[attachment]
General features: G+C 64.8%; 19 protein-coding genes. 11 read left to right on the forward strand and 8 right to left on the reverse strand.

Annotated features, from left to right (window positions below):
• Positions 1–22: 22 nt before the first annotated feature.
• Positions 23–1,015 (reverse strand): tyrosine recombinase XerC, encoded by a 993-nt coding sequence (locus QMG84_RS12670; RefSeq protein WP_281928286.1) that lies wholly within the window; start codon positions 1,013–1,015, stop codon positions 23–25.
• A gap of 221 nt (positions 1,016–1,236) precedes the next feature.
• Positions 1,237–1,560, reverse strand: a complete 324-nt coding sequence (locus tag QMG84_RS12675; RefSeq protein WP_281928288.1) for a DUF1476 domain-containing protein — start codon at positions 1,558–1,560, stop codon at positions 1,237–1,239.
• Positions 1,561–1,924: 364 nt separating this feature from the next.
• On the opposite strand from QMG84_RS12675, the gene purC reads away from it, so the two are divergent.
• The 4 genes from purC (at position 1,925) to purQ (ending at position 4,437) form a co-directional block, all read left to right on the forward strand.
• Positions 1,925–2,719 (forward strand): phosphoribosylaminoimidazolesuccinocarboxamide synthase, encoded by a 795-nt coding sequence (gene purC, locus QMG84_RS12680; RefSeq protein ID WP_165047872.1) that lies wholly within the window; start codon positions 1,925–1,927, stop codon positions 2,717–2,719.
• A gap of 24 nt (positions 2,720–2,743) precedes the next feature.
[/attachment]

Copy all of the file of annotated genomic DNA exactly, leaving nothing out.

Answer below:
General features: G+C 64.8%; 19 protein-coding genes. 11 read left to right on the forward strand and 8 right to left on the reverse strand.

Annotated features, from left to right (window positions below):
• Positions 1–22: 22 nt before the first annotated feature.
• Positions 23–1,015 (reverse strand): tyrosine recombinase XerC, encoded by a 993-nt coding sequence (locus QMG84_RS12670; RefSeq protein WP_281928286.1) that lies wholly within the window; start codon positions 1,013–1,015, stop codon positions 23–25.
• A gap of 221 nt (positions 1,016–1,236) precedes the next feature.
• Positions 1,237–1,560, reverse strand: a complete 324-nt coding sequence (locus tag QMG84_RS12675; RefSeq protein WP_281928288.1) for a DUF1476 domain-containing protein — start codon at positions 1,558–1,560, stop codon at positions 1,237–1,239.
• Positions 1,561–1,924: 364 nt separating this feature from the next.
• On the opposite strand from QMG84_RS12675, the gene purC reads away from it, so the two are divergent.
• The 4 genes from purC (at position 1,925) to purQ (ending at position 4,437) form a co-directional block, all read left to right on the forward strand.
• Positions 1,925–2,719 (forward strand): phosphoribosylaminoimidazolesuccinocarboxamide synthase, encoded by a 795-nt coding sequence (gene purC, locus QMG84_RS12680; RefSeq protein ID WP_165047872.1) that lies wholly within the window; start codon positions 1,925–1,927, stop codon positions 2,717–2,719.
• A gap of 24 nt (positions 2,720–2,743) precedes the next feature.